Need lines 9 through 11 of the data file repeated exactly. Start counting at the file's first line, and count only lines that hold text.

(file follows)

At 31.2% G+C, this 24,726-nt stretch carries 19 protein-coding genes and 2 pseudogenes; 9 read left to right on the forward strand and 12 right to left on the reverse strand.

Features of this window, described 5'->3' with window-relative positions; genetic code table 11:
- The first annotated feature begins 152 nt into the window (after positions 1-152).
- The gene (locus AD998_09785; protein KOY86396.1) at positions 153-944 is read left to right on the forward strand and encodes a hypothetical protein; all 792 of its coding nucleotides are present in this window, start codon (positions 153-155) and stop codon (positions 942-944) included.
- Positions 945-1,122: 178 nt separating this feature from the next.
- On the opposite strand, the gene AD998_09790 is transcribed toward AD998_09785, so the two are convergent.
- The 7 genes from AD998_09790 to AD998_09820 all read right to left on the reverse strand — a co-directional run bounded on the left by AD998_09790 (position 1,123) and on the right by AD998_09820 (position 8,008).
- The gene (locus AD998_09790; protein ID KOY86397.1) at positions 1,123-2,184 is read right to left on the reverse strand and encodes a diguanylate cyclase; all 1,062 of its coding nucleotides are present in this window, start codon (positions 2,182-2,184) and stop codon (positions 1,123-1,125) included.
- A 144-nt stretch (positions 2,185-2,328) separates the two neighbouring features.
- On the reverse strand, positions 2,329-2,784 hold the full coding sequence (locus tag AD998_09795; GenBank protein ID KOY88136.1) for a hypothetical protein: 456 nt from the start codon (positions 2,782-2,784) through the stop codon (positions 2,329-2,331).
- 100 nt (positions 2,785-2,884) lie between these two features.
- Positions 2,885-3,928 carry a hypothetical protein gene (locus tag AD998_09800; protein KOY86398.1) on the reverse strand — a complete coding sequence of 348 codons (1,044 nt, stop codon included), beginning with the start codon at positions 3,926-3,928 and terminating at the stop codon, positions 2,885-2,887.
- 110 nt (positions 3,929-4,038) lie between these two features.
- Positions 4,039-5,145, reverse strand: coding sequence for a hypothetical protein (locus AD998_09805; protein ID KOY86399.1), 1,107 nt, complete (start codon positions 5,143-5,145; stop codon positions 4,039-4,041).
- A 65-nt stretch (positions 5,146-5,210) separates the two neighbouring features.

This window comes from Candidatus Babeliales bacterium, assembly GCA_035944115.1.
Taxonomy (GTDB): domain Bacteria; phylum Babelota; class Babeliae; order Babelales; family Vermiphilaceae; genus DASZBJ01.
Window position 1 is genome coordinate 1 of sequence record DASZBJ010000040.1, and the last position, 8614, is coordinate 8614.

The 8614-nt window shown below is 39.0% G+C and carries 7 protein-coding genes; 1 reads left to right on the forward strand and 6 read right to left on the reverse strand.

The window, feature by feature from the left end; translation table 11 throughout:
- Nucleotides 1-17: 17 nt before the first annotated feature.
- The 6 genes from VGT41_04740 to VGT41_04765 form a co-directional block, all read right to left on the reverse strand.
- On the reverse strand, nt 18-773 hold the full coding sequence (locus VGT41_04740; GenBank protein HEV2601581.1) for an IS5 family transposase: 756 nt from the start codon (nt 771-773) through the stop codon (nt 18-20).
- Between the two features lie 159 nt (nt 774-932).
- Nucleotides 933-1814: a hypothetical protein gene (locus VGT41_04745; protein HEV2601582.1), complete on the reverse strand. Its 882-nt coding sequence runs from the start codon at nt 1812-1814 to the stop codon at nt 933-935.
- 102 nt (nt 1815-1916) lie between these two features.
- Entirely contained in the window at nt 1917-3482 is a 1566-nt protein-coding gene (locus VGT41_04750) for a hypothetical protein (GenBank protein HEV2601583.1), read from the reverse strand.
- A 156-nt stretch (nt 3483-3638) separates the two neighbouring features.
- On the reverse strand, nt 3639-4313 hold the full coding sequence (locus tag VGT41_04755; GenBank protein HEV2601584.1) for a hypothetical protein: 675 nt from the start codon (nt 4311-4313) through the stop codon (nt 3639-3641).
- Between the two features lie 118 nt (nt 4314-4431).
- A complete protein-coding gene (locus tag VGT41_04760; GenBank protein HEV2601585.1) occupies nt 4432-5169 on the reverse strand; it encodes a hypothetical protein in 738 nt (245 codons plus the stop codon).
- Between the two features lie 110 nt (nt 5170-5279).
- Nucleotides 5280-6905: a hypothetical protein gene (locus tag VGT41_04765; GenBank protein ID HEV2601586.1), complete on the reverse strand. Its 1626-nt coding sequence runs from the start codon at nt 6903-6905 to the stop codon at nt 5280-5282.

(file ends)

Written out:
- A 144-nt stretch (positions 2,185-2,328) separates the two neighbouring features.
- On the reverse strand, positions 2,329-2,784 hold the full coding sequence (locus tag AD998_09795; GenBank protein ID KOY88136.1) for a hypothetical protein: 456 nt from the start codon (positions 2,782-2,784) through the stop codon (positions 2,329-2,331).
- 100 nt (positions 2,785-2,884) lie between these two features.